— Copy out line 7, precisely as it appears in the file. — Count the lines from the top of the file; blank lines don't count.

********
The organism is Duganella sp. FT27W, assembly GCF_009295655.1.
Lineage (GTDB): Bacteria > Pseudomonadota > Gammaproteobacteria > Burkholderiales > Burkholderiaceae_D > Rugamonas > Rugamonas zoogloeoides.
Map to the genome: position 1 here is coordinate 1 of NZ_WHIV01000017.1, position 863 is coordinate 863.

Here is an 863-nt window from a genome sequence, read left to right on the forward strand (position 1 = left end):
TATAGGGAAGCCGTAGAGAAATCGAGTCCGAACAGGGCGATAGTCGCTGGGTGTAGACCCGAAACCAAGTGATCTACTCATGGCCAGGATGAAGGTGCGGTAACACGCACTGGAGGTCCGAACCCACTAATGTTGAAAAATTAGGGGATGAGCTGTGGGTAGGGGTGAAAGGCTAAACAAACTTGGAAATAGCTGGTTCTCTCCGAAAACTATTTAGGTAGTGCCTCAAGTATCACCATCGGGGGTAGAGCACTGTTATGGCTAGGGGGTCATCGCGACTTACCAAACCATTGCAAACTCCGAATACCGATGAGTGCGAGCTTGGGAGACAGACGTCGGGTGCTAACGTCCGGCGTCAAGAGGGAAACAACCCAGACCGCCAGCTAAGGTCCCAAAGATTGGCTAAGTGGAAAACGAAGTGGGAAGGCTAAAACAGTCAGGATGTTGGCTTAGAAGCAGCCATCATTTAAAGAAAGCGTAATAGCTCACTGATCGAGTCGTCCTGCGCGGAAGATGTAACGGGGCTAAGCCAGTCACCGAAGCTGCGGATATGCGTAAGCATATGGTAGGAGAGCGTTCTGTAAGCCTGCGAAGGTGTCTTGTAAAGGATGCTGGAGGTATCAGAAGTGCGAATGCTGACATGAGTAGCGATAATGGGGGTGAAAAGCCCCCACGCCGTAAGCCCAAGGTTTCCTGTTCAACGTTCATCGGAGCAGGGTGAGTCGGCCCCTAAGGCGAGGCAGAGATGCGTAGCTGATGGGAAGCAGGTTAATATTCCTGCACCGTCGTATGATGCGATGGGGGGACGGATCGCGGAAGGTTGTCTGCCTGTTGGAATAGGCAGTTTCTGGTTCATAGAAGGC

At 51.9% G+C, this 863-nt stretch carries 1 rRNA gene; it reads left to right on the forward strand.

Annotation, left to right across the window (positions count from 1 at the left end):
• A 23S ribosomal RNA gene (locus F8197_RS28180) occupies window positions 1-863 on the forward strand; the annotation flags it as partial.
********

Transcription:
Annotation, left to right across the window (positions count from 1 at the left end):